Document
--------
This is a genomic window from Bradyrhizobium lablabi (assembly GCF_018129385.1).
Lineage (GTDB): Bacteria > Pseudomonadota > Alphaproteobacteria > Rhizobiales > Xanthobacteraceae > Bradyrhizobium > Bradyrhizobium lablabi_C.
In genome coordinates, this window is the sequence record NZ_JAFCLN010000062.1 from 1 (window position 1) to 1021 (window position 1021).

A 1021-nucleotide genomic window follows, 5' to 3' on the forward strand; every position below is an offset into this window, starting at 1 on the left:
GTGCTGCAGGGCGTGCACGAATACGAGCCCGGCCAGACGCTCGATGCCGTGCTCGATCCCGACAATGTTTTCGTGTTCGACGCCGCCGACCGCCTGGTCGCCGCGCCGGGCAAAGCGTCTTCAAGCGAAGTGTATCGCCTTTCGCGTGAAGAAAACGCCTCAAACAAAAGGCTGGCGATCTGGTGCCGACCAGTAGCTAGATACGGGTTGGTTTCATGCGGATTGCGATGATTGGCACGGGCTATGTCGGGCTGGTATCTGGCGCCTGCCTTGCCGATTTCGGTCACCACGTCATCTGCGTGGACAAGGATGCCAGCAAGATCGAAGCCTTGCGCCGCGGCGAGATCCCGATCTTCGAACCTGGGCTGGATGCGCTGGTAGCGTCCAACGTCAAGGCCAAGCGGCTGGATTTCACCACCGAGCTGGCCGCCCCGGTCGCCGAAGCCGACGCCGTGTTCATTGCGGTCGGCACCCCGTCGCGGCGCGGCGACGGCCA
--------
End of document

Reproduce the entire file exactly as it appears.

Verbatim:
This is a genomic window from Bradyrhizobium lablabi (assembly GCF_018129385.1).
Lineage (GTDB): Bacteria > Pseudomonadota > Alphaproteobacteria > Rhizobiales > Xanthobacteraceae > Bradyrhizobium > Bradyrhizobium lablabi_C.
In genome coordinates, this window is the sequence record NZ_JAFCLN010000062.1 from 1 (window position 1) to 1021 (window position 1021).

A 1021-nucleotide genomic window follows, 5' to 3' on the forward strand; every position below is an offset into this window, starting at 1 on the left:
GTGCTGCAGGGCGTGCACGAATACGAGCCCGGCCAGACGCTCGATGCCGTGCTCGATCCCGACAATGTTTTCGTGTTCGACGCCGCCGACCGCCTGGTCGCCGCGCCGGGCAAAGCGTCTTCAAGCGAAGTGTATCGCCTTTCGCGTGAAGAAAACGCCTCAAACAAAAGGCTGGCGATCTGGTGCCGACCAGTAGCTAGATACGGGTTGGTTTCATGCGGATTGCGATGATTGGCACGGGCTATGTCGGGCTGGTATCTGGCGCCTGCCTTGCCGATTTCGGTCACCACGTCATCTGCGTGGACAAGGATGCCAGCAAGATCGAAGCCTTGCGCCGCGGCGAGATCCCGATCTTCGAACCTGGGCTGGATGCGCTGGTAGCGTCCAACGTCAAGGCCAAGCGGCTGGATTTCACCACCGAGCTGGCCGCCCCGGTCGCCGAAGCCGACGCCGTGTTCATTGCGGTCGGCACCCCGTCGCGGCGCGGCGACGGCCA